Pre-diabetes diagnosis less useful in older adults

More than two million Australians have pre-diabetes – a condition in which blood glucose levels are higher than normal.

While people with pre-diabetes don’t present with diabetes symptoms and it is believed that without proper attention this condition can lead to type 2 diabetes, a new study suggests that this might not be true for older adults.

The study from John Hopkins Bloomberg School of Public Health found that older adults who are classified as having pre-diabetes due to moderately elevated measures of blood sugar usually don’t go on to develop full-blown diabetes.

The study followed nearly 3500 older adults with a median age of 76 for more than six years and found that pre-diabetes was not a useful indicator of diabetes risk in people of more advanced age.

“Our results suggest that for older adults with blood sugar levels in the pre-diabetes range, few will actually develop diabetes,” says senior study author Professor Elizabeth Selvin.

“The category of pre-diabetes doesn’t seem to be helping us identify high-risk people.

“Doctors instead should focus on healthy lifestyle changes and important disease risk factors such as smoking, high blood pressure, and high cholesterol.”

Type 2 diabetes leads to a chronically excess blood level of glucose, which stresses organs including the kidneys, weakens the immune system and damages blood vessels, promoting heart disease and stroke among other conditions.

“It’s very common for older adults to have at least mildly elevated blood glucose levels, but how likely they are to progress to diabetes has been an unresolved question,” Prof. Selvin explained.

The research studied participants who were aged between 71 and 90 and attended an initial screening between 2011-13 and had a follow-up visit in 2016-17.

It found that only small numbers of the participants who presented with pre-diabetes in 2011-13 had developed diabetes by their 2016-17 visit.

The results showed that older adults with pre-diabetes, over intervals such as the one in the study, were more likely to have lower blood sugar levels – or to die for other reasons – than to progress to diabetes.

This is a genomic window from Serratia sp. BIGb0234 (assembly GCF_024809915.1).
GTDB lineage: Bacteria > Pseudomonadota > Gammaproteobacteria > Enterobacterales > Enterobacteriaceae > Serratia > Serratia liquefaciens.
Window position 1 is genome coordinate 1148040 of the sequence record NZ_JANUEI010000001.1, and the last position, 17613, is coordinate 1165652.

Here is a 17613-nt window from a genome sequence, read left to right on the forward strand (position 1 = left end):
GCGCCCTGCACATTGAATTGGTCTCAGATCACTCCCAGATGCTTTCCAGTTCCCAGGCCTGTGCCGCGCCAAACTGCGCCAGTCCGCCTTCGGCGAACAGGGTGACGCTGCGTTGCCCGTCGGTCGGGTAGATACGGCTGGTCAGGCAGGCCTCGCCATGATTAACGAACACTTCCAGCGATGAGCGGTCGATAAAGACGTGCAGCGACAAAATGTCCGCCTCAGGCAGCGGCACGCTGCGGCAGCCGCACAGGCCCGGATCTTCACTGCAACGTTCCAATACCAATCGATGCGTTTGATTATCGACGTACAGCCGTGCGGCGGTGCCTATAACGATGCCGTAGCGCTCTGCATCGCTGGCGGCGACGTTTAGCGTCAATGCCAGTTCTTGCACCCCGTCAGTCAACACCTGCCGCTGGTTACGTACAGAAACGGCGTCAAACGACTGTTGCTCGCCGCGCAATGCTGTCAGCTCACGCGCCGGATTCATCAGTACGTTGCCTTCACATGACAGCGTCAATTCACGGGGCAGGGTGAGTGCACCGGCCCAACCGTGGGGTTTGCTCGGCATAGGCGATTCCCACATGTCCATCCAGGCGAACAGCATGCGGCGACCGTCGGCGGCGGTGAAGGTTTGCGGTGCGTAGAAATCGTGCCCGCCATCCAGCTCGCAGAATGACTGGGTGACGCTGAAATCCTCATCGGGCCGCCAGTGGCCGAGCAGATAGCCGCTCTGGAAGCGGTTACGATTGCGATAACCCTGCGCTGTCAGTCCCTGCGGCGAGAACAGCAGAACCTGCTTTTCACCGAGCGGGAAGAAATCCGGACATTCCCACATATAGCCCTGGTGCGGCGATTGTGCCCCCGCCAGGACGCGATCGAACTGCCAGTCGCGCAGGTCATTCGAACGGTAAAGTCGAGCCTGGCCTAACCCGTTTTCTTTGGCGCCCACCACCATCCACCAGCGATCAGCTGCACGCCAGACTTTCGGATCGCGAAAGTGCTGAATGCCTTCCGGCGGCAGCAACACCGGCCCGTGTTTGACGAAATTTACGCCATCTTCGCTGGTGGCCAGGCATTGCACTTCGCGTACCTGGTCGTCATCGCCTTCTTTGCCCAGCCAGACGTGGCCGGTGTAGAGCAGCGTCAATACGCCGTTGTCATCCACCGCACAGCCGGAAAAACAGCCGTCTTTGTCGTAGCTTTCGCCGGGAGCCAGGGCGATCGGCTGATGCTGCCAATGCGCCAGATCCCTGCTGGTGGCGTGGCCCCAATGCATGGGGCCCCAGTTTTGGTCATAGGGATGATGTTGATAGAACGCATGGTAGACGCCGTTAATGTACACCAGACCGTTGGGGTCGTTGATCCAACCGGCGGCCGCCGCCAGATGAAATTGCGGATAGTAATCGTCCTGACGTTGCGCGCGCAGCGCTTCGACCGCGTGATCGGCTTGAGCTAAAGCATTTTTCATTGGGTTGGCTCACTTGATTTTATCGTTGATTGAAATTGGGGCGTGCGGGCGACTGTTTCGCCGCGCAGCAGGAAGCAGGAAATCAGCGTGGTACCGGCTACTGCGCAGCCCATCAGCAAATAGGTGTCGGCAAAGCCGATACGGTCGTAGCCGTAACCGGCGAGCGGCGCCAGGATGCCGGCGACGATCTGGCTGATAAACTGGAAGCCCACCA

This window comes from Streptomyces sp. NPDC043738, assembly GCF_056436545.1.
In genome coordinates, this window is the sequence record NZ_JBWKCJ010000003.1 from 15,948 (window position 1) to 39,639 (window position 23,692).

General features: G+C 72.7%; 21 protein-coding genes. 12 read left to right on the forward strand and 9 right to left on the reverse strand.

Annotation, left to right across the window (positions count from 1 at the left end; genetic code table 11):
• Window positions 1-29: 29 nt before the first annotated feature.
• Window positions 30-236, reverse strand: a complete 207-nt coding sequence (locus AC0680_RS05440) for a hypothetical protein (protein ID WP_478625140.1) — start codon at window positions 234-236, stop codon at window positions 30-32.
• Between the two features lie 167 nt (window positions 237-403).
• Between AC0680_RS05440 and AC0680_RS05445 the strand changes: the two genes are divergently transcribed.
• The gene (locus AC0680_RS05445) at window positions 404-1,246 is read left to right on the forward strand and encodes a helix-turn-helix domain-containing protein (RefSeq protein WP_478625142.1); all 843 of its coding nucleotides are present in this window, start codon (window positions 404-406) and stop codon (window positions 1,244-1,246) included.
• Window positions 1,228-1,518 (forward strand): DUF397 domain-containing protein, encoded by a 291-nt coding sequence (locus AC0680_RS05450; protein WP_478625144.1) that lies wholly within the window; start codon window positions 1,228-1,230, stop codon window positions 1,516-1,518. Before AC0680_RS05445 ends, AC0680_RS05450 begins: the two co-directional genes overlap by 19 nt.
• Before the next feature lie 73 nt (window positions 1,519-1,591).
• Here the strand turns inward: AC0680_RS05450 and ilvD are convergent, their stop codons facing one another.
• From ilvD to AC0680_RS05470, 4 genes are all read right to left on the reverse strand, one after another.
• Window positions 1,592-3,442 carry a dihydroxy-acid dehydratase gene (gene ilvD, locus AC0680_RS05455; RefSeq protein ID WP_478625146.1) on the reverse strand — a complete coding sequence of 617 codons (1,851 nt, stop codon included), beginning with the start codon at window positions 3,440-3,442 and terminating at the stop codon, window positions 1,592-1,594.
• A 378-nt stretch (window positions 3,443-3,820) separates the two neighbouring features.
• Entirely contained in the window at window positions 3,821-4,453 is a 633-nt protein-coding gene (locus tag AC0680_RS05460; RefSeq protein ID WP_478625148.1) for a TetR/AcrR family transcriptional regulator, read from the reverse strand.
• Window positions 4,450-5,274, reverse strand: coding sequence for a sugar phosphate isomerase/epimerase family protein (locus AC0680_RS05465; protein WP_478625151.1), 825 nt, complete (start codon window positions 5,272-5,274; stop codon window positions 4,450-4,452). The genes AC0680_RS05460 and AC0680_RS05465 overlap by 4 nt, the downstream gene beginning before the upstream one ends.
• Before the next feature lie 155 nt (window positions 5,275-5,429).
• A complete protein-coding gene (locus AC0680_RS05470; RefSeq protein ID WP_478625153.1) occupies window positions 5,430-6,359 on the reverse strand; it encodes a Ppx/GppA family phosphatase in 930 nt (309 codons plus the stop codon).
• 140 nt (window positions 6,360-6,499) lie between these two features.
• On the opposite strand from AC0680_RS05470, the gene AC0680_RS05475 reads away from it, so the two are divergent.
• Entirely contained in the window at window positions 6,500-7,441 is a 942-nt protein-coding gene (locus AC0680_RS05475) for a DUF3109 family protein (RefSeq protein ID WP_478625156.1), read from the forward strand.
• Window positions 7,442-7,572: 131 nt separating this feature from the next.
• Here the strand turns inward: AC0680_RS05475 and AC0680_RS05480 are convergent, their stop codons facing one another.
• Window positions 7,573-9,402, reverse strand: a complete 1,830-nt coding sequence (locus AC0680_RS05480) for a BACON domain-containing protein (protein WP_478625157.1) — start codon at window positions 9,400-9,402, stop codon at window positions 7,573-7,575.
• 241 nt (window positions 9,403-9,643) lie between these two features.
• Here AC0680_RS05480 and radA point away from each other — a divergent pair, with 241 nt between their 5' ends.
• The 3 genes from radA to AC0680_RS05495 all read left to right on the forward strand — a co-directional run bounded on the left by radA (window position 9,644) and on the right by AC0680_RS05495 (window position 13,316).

“It appears that in older adults, pre-diabetes is just not a robust diagnosis,” Prof. Selvin explained.

“Our findings support a focus on lifestyle improvements, including exercise and diet when feasible and safe, for older adults with pre-diabetes,” explained Dr Mary Rooney, another of the study’s authors. “This approach has broad benefits for patients.”

Prof. Selvin recommends that for older adults, GPs should focus their screening efforts on risk factors, such as hypertension, that are more useful in predicting illness and mortality in this population.

The risk factors of pre-diabetes are similar to those of diabetes, including:

  • being overweight
  • living a sedentary lifestyle
  • having high blood pressure
  • having a family history of type 2 diabetes and/or heart disease
  • having high triglycerides and low HDL-C (good cholesterol).

Some of the ways you can help beat pre-diabetes include exercising regular, drinking more water, eating wholegrain foods, getting more sleep and eating foods that are high in fibre.

Have you ever been diagnosed with pre-diabetes? Did it develop into type 2 diabetes? Are you worried about developing diabetes?

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Written by Ben

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